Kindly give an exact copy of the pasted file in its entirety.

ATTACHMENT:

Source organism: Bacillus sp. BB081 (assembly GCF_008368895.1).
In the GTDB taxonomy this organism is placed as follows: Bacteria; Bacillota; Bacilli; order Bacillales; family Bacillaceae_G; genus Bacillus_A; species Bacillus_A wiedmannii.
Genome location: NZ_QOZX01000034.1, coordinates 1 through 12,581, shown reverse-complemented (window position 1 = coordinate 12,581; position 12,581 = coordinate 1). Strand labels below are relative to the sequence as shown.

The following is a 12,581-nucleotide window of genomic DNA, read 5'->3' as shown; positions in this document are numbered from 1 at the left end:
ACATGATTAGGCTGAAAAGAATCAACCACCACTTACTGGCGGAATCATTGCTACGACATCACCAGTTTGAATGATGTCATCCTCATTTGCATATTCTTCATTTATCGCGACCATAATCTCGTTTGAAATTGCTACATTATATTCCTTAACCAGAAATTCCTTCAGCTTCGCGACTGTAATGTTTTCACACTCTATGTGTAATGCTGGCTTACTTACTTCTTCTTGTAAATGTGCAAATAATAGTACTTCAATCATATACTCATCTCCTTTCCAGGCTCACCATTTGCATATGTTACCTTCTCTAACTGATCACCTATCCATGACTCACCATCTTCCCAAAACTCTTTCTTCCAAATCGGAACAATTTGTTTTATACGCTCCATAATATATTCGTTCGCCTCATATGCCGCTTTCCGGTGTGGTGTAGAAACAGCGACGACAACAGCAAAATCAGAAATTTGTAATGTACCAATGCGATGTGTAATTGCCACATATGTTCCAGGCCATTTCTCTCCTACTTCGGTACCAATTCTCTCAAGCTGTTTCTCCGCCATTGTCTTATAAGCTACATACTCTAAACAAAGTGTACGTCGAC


Source organism: Bacillus sp. BB081 (assembly GCF_008368895.1).
In the GTDB taxonomy this organism is placed as follows: Bacteria; Bacillota; Bacilli; order Bacillales; family Bacillaceae_G; genus Bacillus_A; species Bacillus_A wiedmannii.
Genome location: NZ_QOZX01000034.1, coordinates 1 through 12,581, shown reverse-complemented (window position 1 = coordinate 12,581; position 12,581 = coordinate 1). Strand labels below are relative to the sequence as shown.

The following is a 12,581-nucleotide window of genomic DNA, read 5'->3' as shown; positions in this document are numbered from 1 at the left end:
ACATGATTAGGCTGAAAAGAATCAACCACCACTTACTGGCGGAATCATTGCTACGACATCACCAGTTTGAATGATGTCATCCTCATTTGCATATTCTTCATTTATCGCGACCATAATCTCGTTTGAAATTGCTACATTATATTCCTTAACCAGAAATTCCTTCAGCTTCGCGACTGTAATGTTTTCACACTCTATGTGTAATGCTGGCTTACTTACTTCTTCTTGTAAATGTGCAAATAATAGTACTTCAATCATATACTCATCTCCTTTCCAGGCTCACCATTTGCATATGTTACCTTCTCTAACTGATCACCTATCCATGACTCACCATCTTCCCAAAACTCTTTCTTCCAAATCGGAACAATTTGTTTTATACGCTCCATAATATATTCGTTCGCCTCATATGCCGCTTTCCGGTGTGGTGTAGAAACAGCGACGACAACAGCAAAATCAGAAATTTGTAATGTACCAATGCGATGTGTAATTGCCACATATGTTCCAGGCCATTTCTCTCCTACTTCGGTACCAATTCTCTCAAGCTGTTTCTCCGCCATTGTCTTATAAGCTACATACTCTAAACAAAGTGTACGTCGAC